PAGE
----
Blue Ridge, Fannin County, Georgia, Blue Ridge City Council, Mayor, Donna Whitener, Nathan Fitts, Kenneth Gaddis, Rhonda Haight, Harold Herndon, Robbie Cornelius, Blue Ridge Business Association, President, Cesar Martinez, Recreonics Inc, Spending, Budget, SPLOST, pool, paint, Downtown Development Authority

Blue Ridge Business Association President Cesar Martinez addresses the council about forming a Downtown Development Authority to help seek funding for the city.

Mayor Donna Whitener added to this that grants often have to be matched by city money.

Offering a possible solution to the lack of funding Martinez urged the council to established a Downtown Development Authority (DDA). Through a DDA the possibility of more funding opens up, funding which the city itself is ineligible to apply for.

Martinez cited that there are already 470 registered DDAs in the state of Georgia, and that the city is missing out on opportunities by not establishing a DDA of their own.

Council member Kenneth Gaddis thanked Martinez for addressing the council and questioned the city’s lack of focus on infrastructure.

“We’ve actually done about $800,000 in infrastructure this year,” Whitener responded to Gaddis, “$500,000 in one area and another 300 and something thousand.”

“We’re always spending money on infrastructure. We can’t keep up,” Whitener added.

Council member Nathan Fitts stated about funding issues, “A lot of what we were told as far as funding didn’t come through.”

Later an amendment to the city’s 2017 budget revealed that the previous council had already spent a large portion of projected revenue for 2018.

The previous council had approved for many of the city streets to be repaved in 2017, but the funding was not budgeted. To acquire the funds necessary the council then approved borrowing from the general fund and the Hotel/Motel tax account.

The general fund has now been paid back through the use of 2018 SPLOST (special purpose local option sales tax) collections, and the money borrowed from the Hotel/Motel account, in the amount of approximately $135,000, will not be reimbursed.

Gaddis showed surprise at this revelation: “So the previous council voted to use-”

“General fund money into your year,” Whitener quickly responded, “Into your term.”

Whitener went on to explain, “When I say we don’t have a lot of SPLOST money it’s because we’ve been paying SPLOST back from last term.”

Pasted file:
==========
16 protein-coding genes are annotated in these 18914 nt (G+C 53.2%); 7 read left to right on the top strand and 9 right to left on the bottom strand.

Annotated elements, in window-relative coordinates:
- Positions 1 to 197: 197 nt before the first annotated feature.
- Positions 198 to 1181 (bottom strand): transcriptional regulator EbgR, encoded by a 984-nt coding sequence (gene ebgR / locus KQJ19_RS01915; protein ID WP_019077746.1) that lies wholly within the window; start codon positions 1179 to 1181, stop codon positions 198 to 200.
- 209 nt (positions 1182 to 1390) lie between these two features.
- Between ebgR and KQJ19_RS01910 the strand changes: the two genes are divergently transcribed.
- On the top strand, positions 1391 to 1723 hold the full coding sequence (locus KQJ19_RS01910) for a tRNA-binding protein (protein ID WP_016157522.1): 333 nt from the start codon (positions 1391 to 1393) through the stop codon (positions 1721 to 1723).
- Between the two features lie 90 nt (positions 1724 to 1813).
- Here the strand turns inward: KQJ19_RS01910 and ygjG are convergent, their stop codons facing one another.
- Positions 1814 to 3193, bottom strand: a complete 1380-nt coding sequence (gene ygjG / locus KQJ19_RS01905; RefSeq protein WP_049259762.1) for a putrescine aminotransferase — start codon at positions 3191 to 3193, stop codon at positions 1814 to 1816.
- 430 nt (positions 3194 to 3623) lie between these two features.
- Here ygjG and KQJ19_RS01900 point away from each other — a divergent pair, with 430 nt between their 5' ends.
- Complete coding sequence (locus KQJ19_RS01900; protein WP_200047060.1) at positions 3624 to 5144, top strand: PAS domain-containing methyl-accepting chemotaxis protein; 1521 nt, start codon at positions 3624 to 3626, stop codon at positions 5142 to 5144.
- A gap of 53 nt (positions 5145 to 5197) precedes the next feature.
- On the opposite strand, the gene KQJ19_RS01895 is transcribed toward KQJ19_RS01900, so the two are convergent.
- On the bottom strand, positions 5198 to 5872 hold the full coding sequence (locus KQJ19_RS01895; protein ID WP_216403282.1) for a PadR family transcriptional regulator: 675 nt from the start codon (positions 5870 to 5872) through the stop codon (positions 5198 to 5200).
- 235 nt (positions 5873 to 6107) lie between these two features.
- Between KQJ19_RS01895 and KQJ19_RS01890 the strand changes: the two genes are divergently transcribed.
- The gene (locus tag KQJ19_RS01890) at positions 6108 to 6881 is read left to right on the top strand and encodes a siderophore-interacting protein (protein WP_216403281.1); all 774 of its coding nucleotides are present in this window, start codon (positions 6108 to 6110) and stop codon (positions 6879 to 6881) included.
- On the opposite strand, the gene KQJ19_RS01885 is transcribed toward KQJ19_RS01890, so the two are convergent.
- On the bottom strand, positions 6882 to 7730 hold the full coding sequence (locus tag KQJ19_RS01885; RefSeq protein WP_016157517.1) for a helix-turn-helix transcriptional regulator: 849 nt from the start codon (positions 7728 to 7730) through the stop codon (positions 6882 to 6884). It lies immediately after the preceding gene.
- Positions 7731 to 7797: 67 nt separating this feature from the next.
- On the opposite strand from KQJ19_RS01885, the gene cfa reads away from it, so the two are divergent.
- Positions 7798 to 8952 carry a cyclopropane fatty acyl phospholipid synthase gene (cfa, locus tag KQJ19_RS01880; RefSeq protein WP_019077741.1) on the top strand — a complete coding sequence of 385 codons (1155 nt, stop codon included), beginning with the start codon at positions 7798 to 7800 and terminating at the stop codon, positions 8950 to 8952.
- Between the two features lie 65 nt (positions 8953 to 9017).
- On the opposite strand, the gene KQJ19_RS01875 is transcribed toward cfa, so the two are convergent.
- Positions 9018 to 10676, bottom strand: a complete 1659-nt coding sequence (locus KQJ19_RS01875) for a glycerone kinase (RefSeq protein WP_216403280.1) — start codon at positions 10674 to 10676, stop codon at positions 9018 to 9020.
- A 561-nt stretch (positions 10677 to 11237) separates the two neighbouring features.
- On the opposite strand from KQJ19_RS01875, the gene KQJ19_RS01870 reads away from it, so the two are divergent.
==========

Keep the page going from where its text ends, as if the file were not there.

With this revelation and the lack of funding for city projects, such as infrastructure and parking, Council member Nathan Fitts expressed his detestation when asked to approve a check in the amount of $9,608.04 for paint for the city’s pool.

According to Whitener the specialized paint is very costly, some of it being up to $263.00 for five gallons.

This invoice from Recreonics Inc. coupled with approximately $5,000 already spent on parts to fix the pool, brings the total amount well over the original $5,000 approved by the council earlier this year.

“So now we’ve spent triple,” Fitts said about the new invoice, “Did we get estimates on what paint was going to be before we bought it?”

Gaddis backed Fitts and questioned how the department got approval to spend this amount.

Blue Ridge, Fannin County, Georgia, Blue Ridge City Council, Mayor, Donna Whitener, Nathan Fitts, Kenneth Gaddis, Rhonda Haight, Harold Herndon, Robbie Cornelius, Blue Ridge Business Association, President, Cesar Martinez, Recreonics Inc, Spending, Budget, SPLOST, pool, paint, Downtown Development Authority

Costly paint for the city pool led council to question if estimates were given before purchase.

Whitener simply answered, “They didn’t.”

“I think these department heads need to submit these estimates and bids ahead of time for approval,” Fitts went on.

Whitener, who agreed with this sentiment, stated of the department head, “I don’t think she realized how much paint it would take to paint the pool.”

“That’s why we get estimates,” Fitts replied explaining that there is no excuse. “That is unacceptable.”

Since the pool had already been painted the council had no choice but to approve to pay this debt.

“I don’t think we should have painted it period, but its been painted,” Whitener expressed her opinion.

Fitts added, “I think we should tell that department head, they better get out there and start marketing that pool to bring more revenue in.”

The Blue Ridge City Council will hold their next regular monthly meeting on Tue. July 10 at 6 p.m. at City Hall.

 

Fetch Your News is a hyper local news outlet that attracts more than 300,000 page views and 3.5 million impressions per month in Dawson, Lumpkin, White, Fannin, Gilmer, Pickens, Union, Towns and Murray counties as well as Cherokee County in N.C. FYNTV attracts approximately 15,000 viewers per week and reaches between 15,000 to 60,000 per week on our Facebook page. For the most effective, least expensive local advertising, call 706-276-6397 or email us at advertise@FetchYourNews.com

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Natalie Kissel

Natalie@FetchYourNews.com

Blue Ridge Alcohol Committee continues ordinance discussion

Business, News